The Philly Trans* March will kick off at 3 p.m. Oct. 8 at Love Park, with supporters marching around City Hall and to Kahn Park in the Gayborhood.
The event was the brainchild of Christian Axavier Lovehall, who said he was eager to raise awareness about the numerous rights challenges facing the trans community.
“I was seeing a lot of marches in the city, like the Dyke March or the Slut Walk, and I felt like there needed to be some type of movement for trans individuals in Philadelphia,” Lovehall said. “There are a lot of rights that we don’t have right now that can make living in Philadelphia unsafe — like gender-neutral bathrooms and gender stickers on SEPTA passes — and I wanted to bring awareness to those issues to possibly create some change and make life a little bit easier for the trans community.”
Co-organizer Jess Kalup said the event will help fill a gap in trans-specific offerings in the city.
“We noticed that there was a lack of trans inclusion in events in general and not many events that focus on the trans population specifically — other than the Philadelphia Trans-Health Conference — even though Philly has a very large trans community,” she said. “So we thought, what better way to do that than to have this celebratory march to bring together people of all genders to celebrate trans identities and people?”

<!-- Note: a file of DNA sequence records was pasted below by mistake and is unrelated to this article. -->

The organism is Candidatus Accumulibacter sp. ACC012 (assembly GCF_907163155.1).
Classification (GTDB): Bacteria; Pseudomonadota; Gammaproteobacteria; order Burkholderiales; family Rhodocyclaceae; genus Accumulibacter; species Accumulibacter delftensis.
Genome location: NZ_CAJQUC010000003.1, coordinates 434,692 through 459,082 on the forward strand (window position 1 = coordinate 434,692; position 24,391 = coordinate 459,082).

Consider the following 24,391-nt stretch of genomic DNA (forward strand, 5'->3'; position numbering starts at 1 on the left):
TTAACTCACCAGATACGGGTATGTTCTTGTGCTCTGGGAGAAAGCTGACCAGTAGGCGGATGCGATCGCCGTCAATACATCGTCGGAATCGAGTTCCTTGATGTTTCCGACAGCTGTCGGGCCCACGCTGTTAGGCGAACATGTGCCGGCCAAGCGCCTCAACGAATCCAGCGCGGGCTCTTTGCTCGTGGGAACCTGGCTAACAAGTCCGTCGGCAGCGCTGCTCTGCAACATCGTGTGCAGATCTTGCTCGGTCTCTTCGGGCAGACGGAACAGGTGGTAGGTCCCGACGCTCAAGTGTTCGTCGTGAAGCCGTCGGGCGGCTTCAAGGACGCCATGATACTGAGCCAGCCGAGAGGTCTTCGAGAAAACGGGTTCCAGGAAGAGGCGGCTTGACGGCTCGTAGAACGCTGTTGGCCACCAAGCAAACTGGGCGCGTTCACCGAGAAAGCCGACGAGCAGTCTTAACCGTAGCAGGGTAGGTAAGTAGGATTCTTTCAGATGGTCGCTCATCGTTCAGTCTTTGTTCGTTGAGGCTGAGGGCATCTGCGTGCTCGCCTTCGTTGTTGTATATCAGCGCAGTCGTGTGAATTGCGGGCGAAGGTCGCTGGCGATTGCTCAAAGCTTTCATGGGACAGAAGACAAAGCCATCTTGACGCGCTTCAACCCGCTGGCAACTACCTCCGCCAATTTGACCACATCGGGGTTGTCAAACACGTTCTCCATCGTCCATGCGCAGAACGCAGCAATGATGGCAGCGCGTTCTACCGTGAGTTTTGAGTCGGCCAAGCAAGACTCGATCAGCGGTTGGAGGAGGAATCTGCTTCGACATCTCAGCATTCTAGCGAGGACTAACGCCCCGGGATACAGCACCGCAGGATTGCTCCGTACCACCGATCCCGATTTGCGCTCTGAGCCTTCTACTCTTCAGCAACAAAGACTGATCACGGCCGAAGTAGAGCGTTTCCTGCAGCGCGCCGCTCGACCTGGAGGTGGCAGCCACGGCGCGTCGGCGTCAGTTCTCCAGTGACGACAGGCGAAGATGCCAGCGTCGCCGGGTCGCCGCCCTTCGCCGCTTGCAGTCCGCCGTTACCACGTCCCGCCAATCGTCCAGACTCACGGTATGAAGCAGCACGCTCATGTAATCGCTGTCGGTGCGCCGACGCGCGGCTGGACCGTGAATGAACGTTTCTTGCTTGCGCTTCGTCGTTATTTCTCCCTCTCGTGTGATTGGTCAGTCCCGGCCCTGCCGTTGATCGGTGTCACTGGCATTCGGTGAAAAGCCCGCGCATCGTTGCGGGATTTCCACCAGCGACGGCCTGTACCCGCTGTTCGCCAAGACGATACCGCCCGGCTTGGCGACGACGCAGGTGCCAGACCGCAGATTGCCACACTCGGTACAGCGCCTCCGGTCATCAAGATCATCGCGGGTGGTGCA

Kalup noted that that celebratory atmosphere will be emphasized throughout the day.
“There have been events in the past that were more somber memorials to recognize certain things like transwomen of color who have been victimized by hate crimes, but this is our opportunity to take the other side of that,” she said. “This is going to be a fun, celebratory event to recognize all people — trans, gender-variant, gender-nonconforming — just everyone.”
The event will begin with a number of speakers at Love Park, and once the contingent reaches Kahn Park, there will be a series of live performances.
The march comes the day before OutFest and was scheduled to maximize the number of people attending and keep travel costs down for folks hoping to participate in both events.
“I think it’s going to be a very diverse crowd,” Lovehall said. “Unlike some of the other marches, with this we’re hoping to bring in allies, supporters, trans people, gender-nonconforming, gender-queer people. We want to create awareness about these issues we’re struggling with, so we want to have as much support as we can.”
Kalup, herself an ally, said she has been working to spread the word to a series of community organizations and leaders and is hopeful that several hundred will turn out for the event.
Lovehall said he envisions the march returning again in the future, but was unsure if it would become an annual event or a more frequent occurrence.
“After the march, I plan to implement an educational campaign because a lot of people are unaware of trans issues and identities and our job is to educate the masses,” he said. “I was inspired to do this from things like the civil-rights movement and they didn’t just stop at one march, but had lots of marches, walks, passed out information to the community. That’s what I’m looking to do.”
For more information on Philly Trans* March, visit www.phillytransmarch.com or search for the event on Facebook.
Jen Colletta can be reached at firstname.lastname@example.org.